Canadian Anti-Hate Network
After the City of Toronto announced that it would be administering over 2,500 vaccines inside city hall on Sunday, lines wound through downtown’s Nathan Phillips Square courtyard. Vaccine hopefuls who arrived at the municipal centre enjoyed free ice cream cones while they waited. They were then met by a collection of protestors, many upset that the clinic was reportedly offering the shot to children.
The demonstrators were a small and somewhat diverse crowd, but those watching from the racist and far-right spaces have been cheering the disruptions on. Worse still, the idea of targeting schools and vaccine clinics is becoming the strategy du jour for the conspiracy-based anti-lockdown movement.
Ahead of the event, calls had gone out online for a protest to disrupt, initially through creating fake and repeated vaccine appointment bookings in order to slow down distribution. However, anti-vaccine activists then began to call for supporters to show up in person and disrupt free clinics.
The group protesting on Sunday was “small but vocal,” according to the Toronto Sun. Three participants were arrested on the day, but released immediately after. One was charged with common nuisance, and another with failing to comply with an undertaking. A third man was also reportedly arrested, but only given a ticket.
Since the day, multiple videos have surfaced showing members of the protest filming and asking people in the line questions. One individual took the opportunity to offer her commentary on the race of people in the “slaughter lineup.”
“Look, Black people, they still want to be enslaved,” said one woman, pointing her camera at a Black couple standing in line. “They have a chance now and they still want those shackles around their ankles and their mind.”
“Of course Asians would line up,” she remarked about others.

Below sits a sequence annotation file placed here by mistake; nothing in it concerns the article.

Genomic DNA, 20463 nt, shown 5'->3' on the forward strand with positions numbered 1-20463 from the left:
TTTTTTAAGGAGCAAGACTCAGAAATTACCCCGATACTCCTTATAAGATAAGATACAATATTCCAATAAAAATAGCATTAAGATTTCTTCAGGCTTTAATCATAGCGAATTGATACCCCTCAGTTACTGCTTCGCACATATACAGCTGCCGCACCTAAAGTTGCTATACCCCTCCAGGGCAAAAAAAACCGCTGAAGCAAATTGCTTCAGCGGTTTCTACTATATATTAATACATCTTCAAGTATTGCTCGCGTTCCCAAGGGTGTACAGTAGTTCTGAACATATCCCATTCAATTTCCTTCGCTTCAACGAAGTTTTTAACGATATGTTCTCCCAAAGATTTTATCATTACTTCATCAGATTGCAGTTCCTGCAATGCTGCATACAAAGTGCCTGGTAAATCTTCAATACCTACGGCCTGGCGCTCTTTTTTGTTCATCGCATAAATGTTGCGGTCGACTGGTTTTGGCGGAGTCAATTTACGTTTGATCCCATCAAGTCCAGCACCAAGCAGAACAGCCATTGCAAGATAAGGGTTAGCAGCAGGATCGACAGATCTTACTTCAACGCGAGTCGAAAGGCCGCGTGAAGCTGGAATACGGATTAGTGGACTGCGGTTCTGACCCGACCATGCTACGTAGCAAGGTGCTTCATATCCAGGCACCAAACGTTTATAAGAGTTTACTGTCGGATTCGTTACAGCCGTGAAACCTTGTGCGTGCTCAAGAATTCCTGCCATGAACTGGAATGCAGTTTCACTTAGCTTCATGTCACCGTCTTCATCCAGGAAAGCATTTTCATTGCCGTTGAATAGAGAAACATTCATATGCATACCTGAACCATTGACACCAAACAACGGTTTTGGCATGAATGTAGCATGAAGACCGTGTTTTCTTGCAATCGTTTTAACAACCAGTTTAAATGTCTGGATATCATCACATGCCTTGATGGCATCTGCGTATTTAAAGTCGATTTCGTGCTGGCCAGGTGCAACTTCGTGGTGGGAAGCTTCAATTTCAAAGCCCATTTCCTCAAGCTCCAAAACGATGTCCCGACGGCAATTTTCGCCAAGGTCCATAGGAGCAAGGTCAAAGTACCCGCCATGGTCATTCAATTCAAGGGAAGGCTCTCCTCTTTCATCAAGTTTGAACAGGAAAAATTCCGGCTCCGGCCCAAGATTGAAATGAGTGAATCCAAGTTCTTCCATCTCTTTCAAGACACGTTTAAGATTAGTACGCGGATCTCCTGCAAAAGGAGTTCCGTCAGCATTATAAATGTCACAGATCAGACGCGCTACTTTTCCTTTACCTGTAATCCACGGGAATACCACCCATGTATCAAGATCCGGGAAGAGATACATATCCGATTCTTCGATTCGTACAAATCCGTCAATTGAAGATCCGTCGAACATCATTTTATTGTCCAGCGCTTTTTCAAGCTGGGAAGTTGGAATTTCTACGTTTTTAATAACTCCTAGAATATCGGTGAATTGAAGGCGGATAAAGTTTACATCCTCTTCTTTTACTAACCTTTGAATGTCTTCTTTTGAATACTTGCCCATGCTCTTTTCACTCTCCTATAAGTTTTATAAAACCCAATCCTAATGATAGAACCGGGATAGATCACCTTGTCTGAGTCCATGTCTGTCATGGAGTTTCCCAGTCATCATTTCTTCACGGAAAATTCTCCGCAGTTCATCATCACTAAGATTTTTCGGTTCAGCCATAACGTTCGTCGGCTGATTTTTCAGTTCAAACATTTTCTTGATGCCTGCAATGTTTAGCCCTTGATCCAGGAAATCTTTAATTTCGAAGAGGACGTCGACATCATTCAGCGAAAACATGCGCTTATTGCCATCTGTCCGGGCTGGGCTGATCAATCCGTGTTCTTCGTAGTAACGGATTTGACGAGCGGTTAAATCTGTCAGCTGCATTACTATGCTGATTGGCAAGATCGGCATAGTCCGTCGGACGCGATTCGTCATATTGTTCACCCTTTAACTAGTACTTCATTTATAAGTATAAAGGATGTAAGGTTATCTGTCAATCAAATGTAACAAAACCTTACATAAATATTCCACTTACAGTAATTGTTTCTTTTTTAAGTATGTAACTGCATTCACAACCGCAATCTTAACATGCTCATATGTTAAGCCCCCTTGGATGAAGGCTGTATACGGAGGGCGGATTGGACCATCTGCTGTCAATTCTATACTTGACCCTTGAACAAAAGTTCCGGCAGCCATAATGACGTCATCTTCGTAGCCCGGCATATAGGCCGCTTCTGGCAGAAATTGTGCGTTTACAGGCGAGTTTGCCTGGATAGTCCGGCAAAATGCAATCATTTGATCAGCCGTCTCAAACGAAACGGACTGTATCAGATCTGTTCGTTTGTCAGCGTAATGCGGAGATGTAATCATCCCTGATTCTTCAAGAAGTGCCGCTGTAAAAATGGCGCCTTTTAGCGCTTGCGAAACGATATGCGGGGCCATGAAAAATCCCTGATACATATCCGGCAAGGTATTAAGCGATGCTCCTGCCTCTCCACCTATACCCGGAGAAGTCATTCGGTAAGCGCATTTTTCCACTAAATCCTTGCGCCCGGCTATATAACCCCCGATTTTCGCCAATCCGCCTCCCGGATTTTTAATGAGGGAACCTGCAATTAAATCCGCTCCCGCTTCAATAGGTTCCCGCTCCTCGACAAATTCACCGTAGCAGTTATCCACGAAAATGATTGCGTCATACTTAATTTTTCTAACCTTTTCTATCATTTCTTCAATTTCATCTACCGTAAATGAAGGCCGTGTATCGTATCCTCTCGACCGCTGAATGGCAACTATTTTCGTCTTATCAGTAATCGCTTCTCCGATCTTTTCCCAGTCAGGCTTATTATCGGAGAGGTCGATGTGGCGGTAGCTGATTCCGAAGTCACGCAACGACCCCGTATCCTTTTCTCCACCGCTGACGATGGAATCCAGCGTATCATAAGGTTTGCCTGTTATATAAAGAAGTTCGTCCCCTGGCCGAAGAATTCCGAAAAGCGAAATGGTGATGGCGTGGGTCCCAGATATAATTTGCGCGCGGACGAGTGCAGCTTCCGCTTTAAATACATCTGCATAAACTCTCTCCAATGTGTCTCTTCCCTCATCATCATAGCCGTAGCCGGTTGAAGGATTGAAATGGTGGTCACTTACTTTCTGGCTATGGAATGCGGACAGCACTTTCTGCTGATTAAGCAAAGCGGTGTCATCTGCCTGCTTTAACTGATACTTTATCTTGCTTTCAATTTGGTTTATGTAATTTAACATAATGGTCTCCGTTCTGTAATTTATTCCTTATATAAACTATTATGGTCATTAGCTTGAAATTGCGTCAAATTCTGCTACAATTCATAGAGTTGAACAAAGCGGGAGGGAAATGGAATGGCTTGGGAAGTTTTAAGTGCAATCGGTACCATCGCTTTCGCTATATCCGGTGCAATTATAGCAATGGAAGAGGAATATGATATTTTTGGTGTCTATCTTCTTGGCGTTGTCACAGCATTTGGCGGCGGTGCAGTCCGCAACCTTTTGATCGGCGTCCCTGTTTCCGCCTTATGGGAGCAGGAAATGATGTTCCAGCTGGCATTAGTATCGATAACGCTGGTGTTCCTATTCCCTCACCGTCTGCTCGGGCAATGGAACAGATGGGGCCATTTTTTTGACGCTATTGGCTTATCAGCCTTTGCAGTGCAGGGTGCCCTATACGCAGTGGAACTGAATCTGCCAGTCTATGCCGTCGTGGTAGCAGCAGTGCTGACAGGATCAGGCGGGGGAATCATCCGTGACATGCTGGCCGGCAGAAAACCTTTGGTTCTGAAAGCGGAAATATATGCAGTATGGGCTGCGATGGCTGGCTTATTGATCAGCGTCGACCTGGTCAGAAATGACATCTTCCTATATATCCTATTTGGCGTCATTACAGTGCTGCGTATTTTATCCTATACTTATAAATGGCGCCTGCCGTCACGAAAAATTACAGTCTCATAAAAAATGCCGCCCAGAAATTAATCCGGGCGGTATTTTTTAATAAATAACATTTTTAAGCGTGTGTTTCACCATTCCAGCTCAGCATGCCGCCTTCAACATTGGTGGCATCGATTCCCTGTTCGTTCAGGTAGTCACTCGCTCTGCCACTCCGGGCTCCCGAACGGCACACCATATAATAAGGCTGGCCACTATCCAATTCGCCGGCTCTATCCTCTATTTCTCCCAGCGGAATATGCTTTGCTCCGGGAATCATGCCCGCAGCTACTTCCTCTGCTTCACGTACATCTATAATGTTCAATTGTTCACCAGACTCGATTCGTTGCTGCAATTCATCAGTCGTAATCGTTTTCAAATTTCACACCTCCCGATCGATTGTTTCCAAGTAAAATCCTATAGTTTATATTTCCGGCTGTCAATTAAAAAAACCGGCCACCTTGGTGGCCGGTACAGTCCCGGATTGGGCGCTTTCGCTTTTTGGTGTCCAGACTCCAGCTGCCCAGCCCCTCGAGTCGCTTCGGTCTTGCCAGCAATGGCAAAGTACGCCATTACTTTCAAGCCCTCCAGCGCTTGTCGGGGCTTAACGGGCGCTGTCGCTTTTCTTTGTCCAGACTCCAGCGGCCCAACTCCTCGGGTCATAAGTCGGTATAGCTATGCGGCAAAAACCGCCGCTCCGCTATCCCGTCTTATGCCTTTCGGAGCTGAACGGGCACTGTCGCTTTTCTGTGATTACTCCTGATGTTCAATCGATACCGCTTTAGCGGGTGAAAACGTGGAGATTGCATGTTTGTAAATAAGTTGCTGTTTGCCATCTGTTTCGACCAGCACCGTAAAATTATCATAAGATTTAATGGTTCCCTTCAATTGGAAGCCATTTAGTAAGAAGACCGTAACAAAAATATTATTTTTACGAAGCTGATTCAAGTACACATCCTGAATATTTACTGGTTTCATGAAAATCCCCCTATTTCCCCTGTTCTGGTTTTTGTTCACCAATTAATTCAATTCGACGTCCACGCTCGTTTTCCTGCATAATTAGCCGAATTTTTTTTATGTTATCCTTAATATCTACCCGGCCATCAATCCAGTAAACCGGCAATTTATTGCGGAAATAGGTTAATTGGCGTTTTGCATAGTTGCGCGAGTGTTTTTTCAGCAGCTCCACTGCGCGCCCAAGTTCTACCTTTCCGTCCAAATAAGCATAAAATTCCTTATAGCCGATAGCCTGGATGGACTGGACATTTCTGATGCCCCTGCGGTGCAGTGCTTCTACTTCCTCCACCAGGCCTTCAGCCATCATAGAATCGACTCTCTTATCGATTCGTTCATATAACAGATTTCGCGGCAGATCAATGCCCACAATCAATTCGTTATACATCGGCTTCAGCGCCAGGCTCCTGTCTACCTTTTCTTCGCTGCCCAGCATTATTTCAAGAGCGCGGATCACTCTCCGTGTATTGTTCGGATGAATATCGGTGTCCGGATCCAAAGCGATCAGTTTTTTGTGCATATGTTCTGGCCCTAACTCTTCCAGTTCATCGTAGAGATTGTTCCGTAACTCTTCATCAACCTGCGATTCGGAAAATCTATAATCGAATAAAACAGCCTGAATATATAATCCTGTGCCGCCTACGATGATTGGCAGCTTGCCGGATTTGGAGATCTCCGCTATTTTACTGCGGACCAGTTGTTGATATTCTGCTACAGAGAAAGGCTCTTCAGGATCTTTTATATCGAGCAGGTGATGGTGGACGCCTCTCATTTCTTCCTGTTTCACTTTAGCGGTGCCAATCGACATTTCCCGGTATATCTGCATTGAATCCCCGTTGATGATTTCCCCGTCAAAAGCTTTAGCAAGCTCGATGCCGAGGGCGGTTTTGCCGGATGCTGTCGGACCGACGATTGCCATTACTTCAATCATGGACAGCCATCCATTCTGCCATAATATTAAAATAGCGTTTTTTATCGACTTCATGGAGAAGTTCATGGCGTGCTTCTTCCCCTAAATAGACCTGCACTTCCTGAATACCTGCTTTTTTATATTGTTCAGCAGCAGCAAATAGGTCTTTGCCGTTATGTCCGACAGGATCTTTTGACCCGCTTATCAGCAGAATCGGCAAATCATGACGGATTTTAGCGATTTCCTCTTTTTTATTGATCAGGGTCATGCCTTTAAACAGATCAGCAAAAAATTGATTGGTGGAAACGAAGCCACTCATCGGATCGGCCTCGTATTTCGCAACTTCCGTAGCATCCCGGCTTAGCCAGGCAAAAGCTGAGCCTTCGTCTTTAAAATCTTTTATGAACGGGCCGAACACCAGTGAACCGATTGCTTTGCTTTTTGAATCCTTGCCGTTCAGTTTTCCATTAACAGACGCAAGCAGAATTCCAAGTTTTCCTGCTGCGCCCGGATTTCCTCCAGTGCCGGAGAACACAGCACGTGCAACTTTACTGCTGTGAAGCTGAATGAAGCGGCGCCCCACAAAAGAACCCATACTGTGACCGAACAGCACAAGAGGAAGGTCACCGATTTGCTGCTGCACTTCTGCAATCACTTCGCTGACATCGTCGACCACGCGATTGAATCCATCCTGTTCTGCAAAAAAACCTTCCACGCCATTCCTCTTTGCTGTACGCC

Leigh Stuart, a white nationalist, anti-immigration vlogger once ousted from the PPC for her overtly alt-right views, took to Twitter to question the rollout and mocking the clinic’s choice to hand out ice cream.
“In what pandemic do you have to bribe kids (who don’t need parental consent) with ice cream to encourage vaccination?” she wrote.
An Emerging Trend Of Targeting Clinics
Targeting clinics is a simple but new tactic for the Canadian anti-lockdown movement, one that is quickly picking up steam. In Toronto on Tuesday, Wednesday and Thursday, school pop-up clinics are drawing a crowd of similarly-minded demonstrators.
At time of writing, Ontario public elementary and secondary schools are currently closed for in-person learning, but clinics are offering vaccines to children aged 12 and older. The age threshold, and that students will not require parental permission provided they are able to go through an informed consent process, appears to be the inciting incident for the new clinic-based protests.
On Tuesday, a crowd of a few dozen protesters gathered outside of Taylor Creek Public School. Among the attendees were those distributing copies of a printed “notice of liability” for vaccine administrators to sign. These appear to be copies taken from Vaccine Choice Canada’s website, with a small paragraph added to make the document “foolproof.”
Michael Garron Hospital announced plans to use Birchmount Park Collegiate Institute to distribute vaccines to people living in the area and working in COVID-19 hotspots on May 26. It immediately drew a response.
“Stop the tyranny,” wrote Juma Williams, who currently works under the name “Impenetrebel” selling clothing, and promoted some of the protests outside the clinics. Naming the school, he called for others to join him for the “peaceful fight” against “pop-up vaxx clinics,” adding that he was “calling all Scarborough and east end parents who don’t want to see any kids being test trials.”
On Wednesday he managed to attract around 10 or 11 participants. The group offered free ice cream from a cooler -- a parody of the same service offered the weekend before outside the Toronto city hall vaccination clinic. On Sunday, demonstrators claimed that free ice cream was a manipulative tactic to coerce kids into agreeing to the vaccine.